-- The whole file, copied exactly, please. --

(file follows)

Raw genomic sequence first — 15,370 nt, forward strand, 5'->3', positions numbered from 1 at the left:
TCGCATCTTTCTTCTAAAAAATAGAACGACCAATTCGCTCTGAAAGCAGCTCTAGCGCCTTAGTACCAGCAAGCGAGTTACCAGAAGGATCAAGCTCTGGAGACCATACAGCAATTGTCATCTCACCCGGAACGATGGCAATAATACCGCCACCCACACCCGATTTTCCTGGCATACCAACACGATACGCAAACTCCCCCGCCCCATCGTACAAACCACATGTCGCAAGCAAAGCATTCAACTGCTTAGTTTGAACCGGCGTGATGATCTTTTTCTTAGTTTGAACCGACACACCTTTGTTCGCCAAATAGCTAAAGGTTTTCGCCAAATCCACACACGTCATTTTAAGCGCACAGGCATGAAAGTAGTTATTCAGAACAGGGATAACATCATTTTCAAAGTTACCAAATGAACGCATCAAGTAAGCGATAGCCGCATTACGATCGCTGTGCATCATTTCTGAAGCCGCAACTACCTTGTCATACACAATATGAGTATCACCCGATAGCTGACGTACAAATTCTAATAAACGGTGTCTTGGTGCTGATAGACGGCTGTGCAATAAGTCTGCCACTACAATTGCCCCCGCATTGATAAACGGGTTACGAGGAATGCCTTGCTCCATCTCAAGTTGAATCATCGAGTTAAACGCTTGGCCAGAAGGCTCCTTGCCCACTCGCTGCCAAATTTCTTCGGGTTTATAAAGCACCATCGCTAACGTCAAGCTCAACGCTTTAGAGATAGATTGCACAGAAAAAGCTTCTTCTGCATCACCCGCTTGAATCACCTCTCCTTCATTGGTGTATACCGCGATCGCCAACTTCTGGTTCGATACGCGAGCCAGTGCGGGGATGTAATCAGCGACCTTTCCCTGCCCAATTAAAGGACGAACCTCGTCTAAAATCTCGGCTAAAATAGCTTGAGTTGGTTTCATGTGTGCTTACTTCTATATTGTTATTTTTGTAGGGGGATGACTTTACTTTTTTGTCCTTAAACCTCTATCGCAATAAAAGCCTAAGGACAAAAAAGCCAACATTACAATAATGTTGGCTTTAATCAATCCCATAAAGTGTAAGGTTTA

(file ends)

Raw genomic sequence first — 15,370 nt, forward strand, 5'->3', positions numbered from 1 at the left:
TCGCATCTTTCTTCTAAAAAATAGAACGACCAATTCGCTCTGAAAGCAGCTCTAGCGCCTTAGTACCAGCAAGCGAGTTACCAGAAGGATCAAGCTCTGGAGACCATACAGCAATTGTCATCTCACCCGGAACGATGGCAATAATACCGCCACCCACACCCGATTTTCCTGGCATACCAACACGATACGCAAACTCCCCCGCCCCATCGTACAAACCACATGTCGCAAGCAAAGCATTCAACTGCTTAGTTTGAACCGGCGTGATGATCTTTTTCTTAGTTTGAACCGACACACCTTTGTTCGCCAAATAGCTAAAGGTTTTCGCCAAATCCACACACGTCATTTTAAGCGCACAGGCATGAAAGTAGTTATTCAGAACAGGGATAACATCATTTTCAAAGTTACCAAATGAACGCATCAAGTAAGCGATAGCCGCATTACGATCGCTGTGCATCATTTCTGAAGCCGCAACTACCTTGTCATACACAATATGAGTATCACCCGATAGCTGACGTACAAATTCTAATAAACGGTGTCTTGGTGCTGATAGACGGCTGTGCAATAAGTCTGCCACTACAATTGCCCCCGCATTGATAAACGGGTTACGAGGAATGCCTTGCTCCATCTCAAGTTGAATCATCGAGTTAAACGCTTGGCCAGAAGGCTCCTTGCCCACTCGCTGCCAAATTTCTTCGGGTTTATAAAGCACCATCGCTAACGTCAAGCTCAACGCTTTAGAGATAGATTGCACAGAAAAAGCTTCTTCTGCATCACCCGCTTGAATCACCTCTCCTTCATTGGTGTATACCGCGATCGCCAACTTCTGGTTCGATACGCGAGCCAGTGCGGGGATGTAATCAGCGACCTTTCCCTGCCCAATTAAAGGACGAACCTCGTCTAAAATCTCGGCTAAAATAGCTTGAGTTGGTTTCATGTGTGCTTACTTCTATATTGTTATTTTTGTAGGGGGATGACTTTACTTTTTTGTCCTTAAACCTCTATCGCAATAAAAGCCTAAGGACAAAAAAGCCAACATTACAATAATGTTGGCTTTAATCAATCCCATAAAGTGTAAGGTTTA